The University of Wisconsin Oshkosh will be one step closer to going off the grid following a groundbreaking ceremony for the nation’s first commercial-scale dry fermentation anaerobic biodigester on Sept. 15 at 755 Dempsey Trail, adjacent to the Campus Services Center.
The renewable energy facility will include heat and power generators, which will produce up to 10 percent of the campus’s electricity and heat. The majority of the 8,000 tons of organic bio-waste needed per year will be provided by campus and community sources with the remainder being supplied from other area partners.
Unlike wet digesters that use outdoor ponds and run on manure or sewage, UW Oshkosh’s dry biodigester will resemble an indoor composting site with air filters to remove adverse smells.
“This state-of-the-art biodigester facility will take the University further in its goal to become energy independent,” Vice Chancellor for Administration Tom Sonnleitner said. “Furthermore, this green energy will be sold to the Wisconsin power grid, requiring less coal-produced energy and, therefore, resulting in fewer contaminants in the air.”
The project is a collaborative effort with the UW Oshkosh Foundation, which purchased the land, and will be partially funded with a grant of $232,587 from Wisconsin Focus on Energy and a $500,000 grant from the federal government.
“The UW Oshkosh Foundation is pleased to partner with the University to advance these kinds of projects,” said Arthur H. Rathjen, president of the Foundation. “Sustainability is core to the University’s mission, so this is exactly the kind of project the Foundation needs to be actively involved in and support.”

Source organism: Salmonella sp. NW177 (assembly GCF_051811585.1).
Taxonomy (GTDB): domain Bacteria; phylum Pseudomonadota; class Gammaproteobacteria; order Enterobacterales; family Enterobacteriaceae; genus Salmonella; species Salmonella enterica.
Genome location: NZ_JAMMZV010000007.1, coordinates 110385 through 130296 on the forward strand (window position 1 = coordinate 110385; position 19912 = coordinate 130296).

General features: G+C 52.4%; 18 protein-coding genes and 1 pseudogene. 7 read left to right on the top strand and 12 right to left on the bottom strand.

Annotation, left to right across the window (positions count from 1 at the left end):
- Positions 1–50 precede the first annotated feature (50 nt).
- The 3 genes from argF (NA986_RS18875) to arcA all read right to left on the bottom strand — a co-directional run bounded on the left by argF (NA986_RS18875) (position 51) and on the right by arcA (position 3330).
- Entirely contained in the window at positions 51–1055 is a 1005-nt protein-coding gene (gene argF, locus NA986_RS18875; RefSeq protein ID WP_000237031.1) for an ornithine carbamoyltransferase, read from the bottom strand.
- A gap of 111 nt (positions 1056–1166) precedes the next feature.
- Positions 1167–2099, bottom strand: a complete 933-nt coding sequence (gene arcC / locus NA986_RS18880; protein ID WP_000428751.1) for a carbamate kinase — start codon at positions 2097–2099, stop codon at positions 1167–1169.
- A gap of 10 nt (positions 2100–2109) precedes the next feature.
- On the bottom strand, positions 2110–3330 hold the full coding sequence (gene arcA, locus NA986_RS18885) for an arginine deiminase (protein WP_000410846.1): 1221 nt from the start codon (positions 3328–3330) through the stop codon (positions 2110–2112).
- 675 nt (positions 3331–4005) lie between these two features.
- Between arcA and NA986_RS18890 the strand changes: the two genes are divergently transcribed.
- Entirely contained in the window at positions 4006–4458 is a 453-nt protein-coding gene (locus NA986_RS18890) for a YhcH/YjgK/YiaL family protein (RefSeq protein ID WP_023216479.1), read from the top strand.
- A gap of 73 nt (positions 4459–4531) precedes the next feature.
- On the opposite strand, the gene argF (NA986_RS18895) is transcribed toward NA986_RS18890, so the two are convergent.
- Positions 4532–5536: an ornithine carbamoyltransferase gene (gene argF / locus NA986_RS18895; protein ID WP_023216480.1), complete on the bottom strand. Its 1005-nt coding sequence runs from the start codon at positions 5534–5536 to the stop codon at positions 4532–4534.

Following the groundbreaking ceremony, a brief educational session on the dry fermentation process will be held in the conference room of the Campus Service Center, 645 Dempsey Trail.
“Our goal is to provide a laboratory of renewable energy infrastructure for students, faculty, staff and the community,” said Michael Lizotte, the University’s sustainability director. “This biodigester — scheduled to be the first commercial-scale facility in the Americas — will allow us to leverage a large, untapped and local source of renewable energy while at the same time opening up invaluable opportunities for student-faculty research.”
The University is working with Boldt Construction and BIOFerm Energy Systems, a subsidiary of Viessmann Corporation of Allendorf, Germany, where this technology is in full operation. The construction of the biodigester, scheduled to begin operations in April 2011, follows on the heels of the integration of a geothermal heat field to heat and cool the new Student Success Center and the installation of solar energy systems to provide campus with electricity and hot water.
- Read more about solar power at UWO at www.uwosh.edu/today/5640/uw-oshkosh-gets-solar-power.
UW Oshkosh is among the greenest universities in the country, having been recognized by The Princeton Review’s Guide to 286 Green Colleges and ranked 35th nationally on Sierra Magazine’s Cool Schools list. UWO has benefited from a steady stream of conservation technologies identified with the help of Johnson Controls. In 2003, the university became the first Wisconsin university to join the EPA’s Green Partnership by agreeing to purchase at least 3 percent of its energy from alternative sources, now at 11 percent.
In 2006, the campus was one of four selected by the governor to work toward energy independence. A comprehensive Sustainability Plan was adopted in 2008 with goals for energy efficiency and alternative energy. In 2009, following carbon-footprint studies conducted by Johnson Controls and university staff, the University established one of the nation’s most aggressive Climate Action Plans to achieve carbon neutrality by 2025.
- Read more about UW Oshkosh’s sustainability initiatives at www.uwosh.edu/sustainability.